US Congress wants an end to extra judicial killings in Lanka

35 Congressmen write to President Bush urging stepped up efforts

By Sonali Samarasinghe

President George Bush has been urged in writing by 35 US Congressmen to step up US efforts in Sri Lanka to end the extra judicial killings in government controlled areas and promote strong human rights protection for civilians.

The Congressmen have also called on President Bush to enhance Treasury Department efforts to disrupt LTTE financing and work towards a strengthened mandate for the Office of the UN High Commissioner for Human Rights to engage in human rights field monitoring.

The letter to Bush dated June 29 was initiated by Congressmen Rush Holt and David Price and came after a week of lobbying and representations by Investment Promotion Minister G.L. Peiris in Washington to go soft on Sri Lanka’s human rights record.

Peiris told US authorities it would be a tragic error to withhold pecuniary resources from Sri Lanka because that will create conditions in which extremism and terrorism would thrive. Washington sources said the initiative of the Congressmen was a clear signal they did not buy into the case made by Peiris.

The Congressmen comprising the Sri Lankan caucus were to write to President Bush following Peiris’s visit and were to state that they condemn actions on both sides (government and LTTE) that have endangered and imperiled civilian populations.

The letter was signed by Congressmen Price (North Carolina),Holt, Lantos, Wexler, Crowley, Frank, Shays, Lee, Bordallo, Schakowsky, Lofgren, Hinchey, Moran, DeLauro, Courtney, Sutton, Stark, Higgins, Fattah, Davis (Illinois), Sherman, Hastings, Capuano, Cummings, Payne, Ruppersberger, Kildee, Markey, Baldwin, Honda, Tiberi, Moore (Wisconsin), Ackerman, Wu and Pallone.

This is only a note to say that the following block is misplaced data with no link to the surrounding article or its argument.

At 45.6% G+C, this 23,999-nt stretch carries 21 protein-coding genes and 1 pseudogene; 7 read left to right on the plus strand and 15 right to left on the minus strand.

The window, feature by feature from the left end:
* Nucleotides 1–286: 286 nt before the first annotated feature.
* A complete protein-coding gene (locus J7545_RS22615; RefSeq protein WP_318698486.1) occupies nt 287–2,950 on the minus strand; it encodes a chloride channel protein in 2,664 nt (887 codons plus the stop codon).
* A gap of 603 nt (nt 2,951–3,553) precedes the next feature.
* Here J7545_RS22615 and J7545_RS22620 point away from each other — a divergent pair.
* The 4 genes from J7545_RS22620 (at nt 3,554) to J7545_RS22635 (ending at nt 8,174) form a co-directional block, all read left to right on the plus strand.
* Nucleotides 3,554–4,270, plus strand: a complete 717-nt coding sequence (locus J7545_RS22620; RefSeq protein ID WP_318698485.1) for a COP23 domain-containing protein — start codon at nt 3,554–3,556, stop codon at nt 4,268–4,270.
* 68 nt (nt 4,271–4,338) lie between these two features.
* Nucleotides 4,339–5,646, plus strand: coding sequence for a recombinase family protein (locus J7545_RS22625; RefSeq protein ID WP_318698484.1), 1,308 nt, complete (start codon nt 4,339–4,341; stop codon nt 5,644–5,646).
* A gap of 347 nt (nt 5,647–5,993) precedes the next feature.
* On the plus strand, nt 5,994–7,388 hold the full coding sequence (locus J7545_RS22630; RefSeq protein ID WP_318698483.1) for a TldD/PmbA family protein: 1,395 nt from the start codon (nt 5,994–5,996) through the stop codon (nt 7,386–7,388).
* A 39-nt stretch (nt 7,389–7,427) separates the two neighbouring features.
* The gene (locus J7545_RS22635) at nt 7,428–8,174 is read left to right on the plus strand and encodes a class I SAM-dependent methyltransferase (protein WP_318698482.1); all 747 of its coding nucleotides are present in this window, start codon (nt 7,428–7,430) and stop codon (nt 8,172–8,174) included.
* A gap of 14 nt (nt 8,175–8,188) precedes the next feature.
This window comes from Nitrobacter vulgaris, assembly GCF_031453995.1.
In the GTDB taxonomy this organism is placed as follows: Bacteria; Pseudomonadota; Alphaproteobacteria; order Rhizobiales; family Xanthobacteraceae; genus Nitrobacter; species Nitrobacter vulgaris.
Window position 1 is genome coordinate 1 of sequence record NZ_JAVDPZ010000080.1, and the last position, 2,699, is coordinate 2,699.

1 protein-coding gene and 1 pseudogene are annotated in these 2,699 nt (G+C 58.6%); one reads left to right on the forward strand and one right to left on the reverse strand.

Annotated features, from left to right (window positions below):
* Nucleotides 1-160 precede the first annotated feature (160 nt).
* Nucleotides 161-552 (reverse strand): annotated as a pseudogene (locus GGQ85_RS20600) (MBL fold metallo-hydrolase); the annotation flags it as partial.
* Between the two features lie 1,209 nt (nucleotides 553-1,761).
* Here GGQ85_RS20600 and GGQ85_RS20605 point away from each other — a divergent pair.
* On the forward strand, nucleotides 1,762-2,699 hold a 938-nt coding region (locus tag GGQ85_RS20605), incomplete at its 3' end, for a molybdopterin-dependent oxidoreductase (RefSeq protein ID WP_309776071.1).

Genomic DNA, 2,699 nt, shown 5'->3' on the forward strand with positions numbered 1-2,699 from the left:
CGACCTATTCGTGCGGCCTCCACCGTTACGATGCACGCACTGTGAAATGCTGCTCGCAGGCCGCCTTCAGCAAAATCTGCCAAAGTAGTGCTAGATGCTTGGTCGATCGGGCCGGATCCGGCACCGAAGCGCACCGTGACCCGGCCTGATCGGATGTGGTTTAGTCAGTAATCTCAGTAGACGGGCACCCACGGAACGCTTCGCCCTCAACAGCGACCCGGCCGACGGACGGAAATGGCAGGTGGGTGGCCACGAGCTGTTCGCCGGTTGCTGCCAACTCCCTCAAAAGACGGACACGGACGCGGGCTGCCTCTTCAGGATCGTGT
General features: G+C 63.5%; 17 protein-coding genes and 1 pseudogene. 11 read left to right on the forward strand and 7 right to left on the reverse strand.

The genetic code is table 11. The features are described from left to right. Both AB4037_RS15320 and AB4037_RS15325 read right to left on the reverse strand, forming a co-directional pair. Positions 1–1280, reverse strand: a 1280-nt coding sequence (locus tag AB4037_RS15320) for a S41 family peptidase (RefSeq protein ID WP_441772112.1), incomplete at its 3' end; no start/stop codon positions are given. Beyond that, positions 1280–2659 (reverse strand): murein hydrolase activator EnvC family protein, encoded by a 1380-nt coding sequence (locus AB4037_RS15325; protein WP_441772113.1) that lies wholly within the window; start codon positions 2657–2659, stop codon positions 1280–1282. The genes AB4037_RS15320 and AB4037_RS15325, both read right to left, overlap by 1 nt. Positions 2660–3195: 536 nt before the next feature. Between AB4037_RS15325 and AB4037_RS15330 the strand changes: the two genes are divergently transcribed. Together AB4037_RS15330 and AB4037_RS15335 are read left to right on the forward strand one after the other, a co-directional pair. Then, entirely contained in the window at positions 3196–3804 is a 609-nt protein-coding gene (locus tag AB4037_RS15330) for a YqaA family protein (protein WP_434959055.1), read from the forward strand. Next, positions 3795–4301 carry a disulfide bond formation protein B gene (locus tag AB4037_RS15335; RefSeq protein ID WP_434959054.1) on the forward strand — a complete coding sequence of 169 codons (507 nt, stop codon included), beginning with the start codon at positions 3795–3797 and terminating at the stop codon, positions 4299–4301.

The Congressmen had in their letter told the President they were writing to once again urge him to increase US efforts to bring about a peaceful resolution to the conflict in Sri Lanka.

They have also pointed out that since December 2005 renewed hostilities between the government and the LTTE have caused ‘monumental suffering to Sri Lankan civilians, including widespread human rights abuses by both sides, over one thousand civilian deaths and disappearances and displacement of an estimated 290,000 civilians.’

The Congressmen have further said there is a pressing need for a more concerted effort by the international community to bring both sides back to the negotiating table. They also refer to the report of the International Crisis Group (ICG), which refer to the international response to Sri Lanka’s human rights problems as being disjointed, lackluster and tardy.

The Congressmen add that the ICG has recommended a series of actions the international community should take to help resolve the conflict and stop the widespread abuse of human rights and urges the US to serve as leader of such a renewed international effort.

“Several of us previously urged you to increase US diplomatic engagement and high-level political contact in Sri Lanka to work toward achieving a lasting peace. We continue to believe that such a step is imperative”, the Congressmen also wrote to Bush. []

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